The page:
It is possible that the measurement device may either little more or a little lower than the true value, the formula can be described in absolute form, that is
$$(\Delta X)=|X_i-X| $$

Absolute Error of Measurement

‌Note that

  • If someones know the true value and the measured value, then the absolute error of measurement is just the subtraction of these numbers. However, sometimes, one may not know about the true value, one should use the maximum possible error as the absolute error.
  • Any possible measurement that one makes is ‌ an approximation, 100% accuracy of any measurement is impossible. It is also possible that if a measurement is of the same object is made twice, then the two measurements may not be identical. Such ‌ differences between measurements (of the same object) are called a variation in the measurement.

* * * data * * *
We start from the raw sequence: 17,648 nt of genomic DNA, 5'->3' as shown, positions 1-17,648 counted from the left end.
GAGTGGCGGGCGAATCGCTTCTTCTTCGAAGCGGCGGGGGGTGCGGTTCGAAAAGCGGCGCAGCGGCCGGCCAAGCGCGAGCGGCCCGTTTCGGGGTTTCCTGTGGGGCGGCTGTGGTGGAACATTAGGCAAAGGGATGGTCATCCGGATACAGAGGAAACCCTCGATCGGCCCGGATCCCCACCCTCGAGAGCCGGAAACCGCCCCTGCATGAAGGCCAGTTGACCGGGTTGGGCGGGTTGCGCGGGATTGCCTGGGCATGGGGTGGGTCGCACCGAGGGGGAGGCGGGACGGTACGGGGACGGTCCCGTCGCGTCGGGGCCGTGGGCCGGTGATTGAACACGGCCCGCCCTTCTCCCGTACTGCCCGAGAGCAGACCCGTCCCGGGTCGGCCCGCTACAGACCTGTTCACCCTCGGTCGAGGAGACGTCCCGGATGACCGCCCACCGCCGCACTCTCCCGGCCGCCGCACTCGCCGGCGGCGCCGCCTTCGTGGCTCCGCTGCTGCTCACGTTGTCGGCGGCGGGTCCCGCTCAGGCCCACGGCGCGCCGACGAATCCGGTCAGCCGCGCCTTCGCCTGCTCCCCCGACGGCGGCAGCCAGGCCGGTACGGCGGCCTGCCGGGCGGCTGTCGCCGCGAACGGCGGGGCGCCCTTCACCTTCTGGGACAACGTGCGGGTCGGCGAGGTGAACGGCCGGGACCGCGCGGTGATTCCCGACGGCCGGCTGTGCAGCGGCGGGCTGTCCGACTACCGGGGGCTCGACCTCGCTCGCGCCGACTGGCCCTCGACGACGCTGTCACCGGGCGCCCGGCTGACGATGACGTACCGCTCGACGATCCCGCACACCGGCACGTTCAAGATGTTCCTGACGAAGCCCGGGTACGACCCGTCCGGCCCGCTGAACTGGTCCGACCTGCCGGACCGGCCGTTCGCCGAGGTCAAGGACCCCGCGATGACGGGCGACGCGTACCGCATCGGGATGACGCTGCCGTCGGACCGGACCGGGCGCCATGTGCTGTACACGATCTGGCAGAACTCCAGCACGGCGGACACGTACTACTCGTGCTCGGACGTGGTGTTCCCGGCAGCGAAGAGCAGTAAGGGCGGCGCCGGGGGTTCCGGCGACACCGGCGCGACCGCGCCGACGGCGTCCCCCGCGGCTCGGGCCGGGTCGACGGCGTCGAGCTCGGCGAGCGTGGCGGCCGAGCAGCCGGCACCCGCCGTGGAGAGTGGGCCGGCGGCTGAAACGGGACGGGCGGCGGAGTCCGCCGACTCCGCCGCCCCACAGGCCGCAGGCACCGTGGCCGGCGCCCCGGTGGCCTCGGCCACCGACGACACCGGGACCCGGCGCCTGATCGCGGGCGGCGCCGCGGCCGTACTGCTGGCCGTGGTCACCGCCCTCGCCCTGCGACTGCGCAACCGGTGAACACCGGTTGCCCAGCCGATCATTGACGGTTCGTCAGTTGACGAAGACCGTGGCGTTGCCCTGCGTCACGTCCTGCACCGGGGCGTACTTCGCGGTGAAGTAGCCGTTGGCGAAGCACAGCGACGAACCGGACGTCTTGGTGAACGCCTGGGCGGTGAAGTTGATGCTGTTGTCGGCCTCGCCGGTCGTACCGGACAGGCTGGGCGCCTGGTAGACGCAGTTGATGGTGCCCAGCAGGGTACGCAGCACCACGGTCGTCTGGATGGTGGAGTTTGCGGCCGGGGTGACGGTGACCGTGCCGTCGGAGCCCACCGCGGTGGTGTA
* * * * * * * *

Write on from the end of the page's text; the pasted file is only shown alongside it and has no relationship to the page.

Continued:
• The absolute error of measurement does not provide any details about the graveness or importance of the error. For example, when measuring the distances between cities Kilometers apart ‌, an error of few centimeters is negligible. However, an error of centimeters when measuring a small piece of a machine is a ‌ significant error.
  • The largest possible absolute error of a measurement is always half of the value of the smallest unit used.

Basics of Ratio: Use and Application